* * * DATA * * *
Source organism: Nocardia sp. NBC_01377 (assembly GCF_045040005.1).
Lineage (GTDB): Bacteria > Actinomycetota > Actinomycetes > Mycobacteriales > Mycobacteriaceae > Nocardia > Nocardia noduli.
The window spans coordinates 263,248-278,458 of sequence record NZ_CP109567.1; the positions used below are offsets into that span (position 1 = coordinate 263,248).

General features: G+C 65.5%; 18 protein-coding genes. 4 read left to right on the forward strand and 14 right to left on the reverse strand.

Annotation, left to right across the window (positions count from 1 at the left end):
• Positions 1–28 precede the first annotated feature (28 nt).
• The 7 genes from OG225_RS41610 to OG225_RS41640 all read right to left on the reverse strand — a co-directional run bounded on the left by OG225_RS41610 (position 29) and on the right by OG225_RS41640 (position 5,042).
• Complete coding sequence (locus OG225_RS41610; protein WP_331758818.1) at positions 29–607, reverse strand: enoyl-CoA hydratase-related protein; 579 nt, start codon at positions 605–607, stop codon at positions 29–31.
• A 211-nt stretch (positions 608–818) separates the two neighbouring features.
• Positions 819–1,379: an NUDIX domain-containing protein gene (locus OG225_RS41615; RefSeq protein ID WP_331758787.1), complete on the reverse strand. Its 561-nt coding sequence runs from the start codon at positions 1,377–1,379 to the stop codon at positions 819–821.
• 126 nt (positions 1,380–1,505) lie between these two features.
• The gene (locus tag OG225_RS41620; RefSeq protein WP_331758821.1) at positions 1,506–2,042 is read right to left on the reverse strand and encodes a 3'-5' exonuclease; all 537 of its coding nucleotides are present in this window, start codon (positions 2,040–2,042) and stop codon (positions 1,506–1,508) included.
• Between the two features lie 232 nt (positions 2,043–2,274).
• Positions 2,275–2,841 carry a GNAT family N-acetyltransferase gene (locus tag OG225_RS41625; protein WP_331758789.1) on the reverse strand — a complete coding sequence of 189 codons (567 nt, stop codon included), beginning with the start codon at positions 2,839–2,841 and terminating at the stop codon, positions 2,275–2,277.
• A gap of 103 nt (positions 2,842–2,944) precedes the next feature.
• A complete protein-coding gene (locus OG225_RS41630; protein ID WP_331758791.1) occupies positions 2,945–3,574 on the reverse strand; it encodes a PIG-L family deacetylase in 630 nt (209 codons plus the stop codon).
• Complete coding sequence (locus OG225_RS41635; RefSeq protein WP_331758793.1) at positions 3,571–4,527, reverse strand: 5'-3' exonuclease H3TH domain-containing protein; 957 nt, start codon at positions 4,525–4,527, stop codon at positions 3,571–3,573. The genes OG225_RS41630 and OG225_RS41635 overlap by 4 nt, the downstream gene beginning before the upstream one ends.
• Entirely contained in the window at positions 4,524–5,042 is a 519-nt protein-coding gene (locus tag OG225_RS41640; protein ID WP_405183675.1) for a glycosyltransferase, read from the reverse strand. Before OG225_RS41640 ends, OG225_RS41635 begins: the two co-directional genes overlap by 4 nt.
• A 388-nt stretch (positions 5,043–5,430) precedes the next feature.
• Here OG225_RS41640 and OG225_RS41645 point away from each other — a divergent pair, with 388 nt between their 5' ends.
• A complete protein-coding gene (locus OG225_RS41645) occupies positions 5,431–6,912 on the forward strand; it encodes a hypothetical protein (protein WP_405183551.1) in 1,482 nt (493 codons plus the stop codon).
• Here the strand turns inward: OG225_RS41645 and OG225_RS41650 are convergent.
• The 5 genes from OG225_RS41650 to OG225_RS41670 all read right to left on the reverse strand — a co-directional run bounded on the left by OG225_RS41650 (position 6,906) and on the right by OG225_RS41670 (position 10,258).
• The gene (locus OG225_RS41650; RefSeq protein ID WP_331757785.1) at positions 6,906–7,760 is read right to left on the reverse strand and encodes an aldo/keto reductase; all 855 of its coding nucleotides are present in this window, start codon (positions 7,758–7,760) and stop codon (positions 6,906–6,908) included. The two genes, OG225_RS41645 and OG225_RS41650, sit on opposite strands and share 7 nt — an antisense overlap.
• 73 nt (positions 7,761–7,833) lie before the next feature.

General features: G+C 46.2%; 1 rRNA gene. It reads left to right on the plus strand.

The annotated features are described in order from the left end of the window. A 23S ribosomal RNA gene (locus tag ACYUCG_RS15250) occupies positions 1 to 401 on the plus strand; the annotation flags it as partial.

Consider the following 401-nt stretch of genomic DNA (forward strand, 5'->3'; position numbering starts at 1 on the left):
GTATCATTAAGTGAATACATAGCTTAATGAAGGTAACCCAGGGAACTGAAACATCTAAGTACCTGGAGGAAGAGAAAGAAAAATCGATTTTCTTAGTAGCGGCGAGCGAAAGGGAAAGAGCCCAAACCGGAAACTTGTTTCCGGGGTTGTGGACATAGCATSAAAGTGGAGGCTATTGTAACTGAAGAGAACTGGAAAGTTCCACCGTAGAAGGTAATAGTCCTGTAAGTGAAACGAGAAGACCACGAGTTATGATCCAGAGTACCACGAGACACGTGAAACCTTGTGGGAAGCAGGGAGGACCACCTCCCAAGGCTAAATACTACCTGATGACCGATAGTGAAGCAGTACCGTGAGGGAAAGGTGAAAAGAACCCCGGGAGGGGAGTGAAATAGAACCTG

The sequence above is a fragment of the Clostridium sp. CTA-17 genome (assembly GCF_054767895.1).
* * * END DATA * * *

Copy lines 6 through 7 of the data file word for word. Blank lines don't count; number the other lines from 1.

• Positions 1–28 precede the first annotated feature (28 nt).
• The 7 genes from OG225_RS41610 to OG225_RS41640 all read right to left on the reverse strand — a co-directional run bounded on the left by OG225_RS41610 (position 29) and on the right by OG225_RS41640 (position 5,042).